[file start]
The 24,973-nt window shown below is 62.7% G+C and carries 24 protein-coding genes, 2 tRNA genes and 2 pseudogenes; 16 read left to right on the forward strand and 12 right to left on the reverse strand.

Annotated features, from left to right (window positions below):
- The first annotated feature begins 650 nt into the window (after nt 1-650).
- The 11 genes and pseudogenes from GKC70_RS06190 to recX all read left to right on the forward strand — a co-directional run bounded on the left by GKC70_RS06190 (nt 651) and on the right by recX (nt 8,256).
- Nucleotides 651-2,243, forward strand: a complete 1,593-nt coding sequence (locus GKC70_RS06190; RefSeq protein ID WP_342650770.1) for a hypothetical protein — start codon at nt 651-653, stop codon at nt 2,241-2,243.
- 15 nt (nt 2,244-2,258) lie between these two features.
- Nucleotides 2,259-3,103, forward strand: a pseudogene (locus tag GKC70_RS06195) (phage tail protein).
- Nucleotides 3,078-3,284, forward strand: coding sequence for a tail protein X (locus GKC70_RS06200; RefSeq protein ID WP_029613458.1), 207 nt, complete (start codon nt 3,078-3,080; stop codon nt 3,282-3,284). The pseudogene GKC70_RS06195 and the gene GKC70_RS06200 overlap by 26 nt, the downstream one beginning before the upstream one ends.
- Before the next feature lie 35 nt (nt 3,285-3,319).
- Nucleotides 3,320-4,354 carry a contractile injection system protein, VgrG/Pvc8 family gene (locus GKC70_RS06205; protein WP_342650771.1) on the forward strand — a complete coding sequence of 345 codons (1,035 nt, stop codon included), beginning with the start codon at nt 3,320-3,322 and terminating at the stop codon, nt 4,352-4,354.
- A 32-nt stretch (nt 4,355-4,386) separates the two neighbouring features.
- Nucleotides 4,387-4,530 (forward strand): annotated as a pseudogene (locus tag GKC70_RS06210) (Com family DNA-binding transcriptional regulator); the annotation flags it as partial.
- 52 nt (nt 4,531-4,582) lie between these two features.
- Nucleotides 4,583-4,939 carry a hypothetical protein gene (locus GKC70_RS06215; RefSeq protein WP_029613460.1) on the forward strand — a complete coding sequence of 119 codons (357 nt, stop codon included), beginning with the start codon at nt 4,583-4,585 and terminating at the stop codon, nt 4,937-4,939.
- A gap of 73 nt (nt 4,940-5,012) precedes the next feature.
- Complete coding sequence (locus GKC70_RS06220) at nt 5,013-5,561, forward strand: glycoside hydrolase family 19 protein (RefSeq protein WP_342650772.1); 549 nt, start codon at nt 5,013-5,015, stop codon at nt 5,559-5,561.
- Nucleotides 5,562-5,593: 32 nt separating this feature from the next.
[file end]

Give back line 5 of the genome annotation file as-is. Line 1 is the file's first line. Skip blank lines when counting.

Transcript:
- Nucleotides 651-2,243, forward strand: a complete 1,593-nt coding sequence (locus GKC70_RS06190; RefSeq protein ID WP_342650770.1) for a hypothetical protein — start codon at nt 651-653, stop codon at nt 2,241-2,243.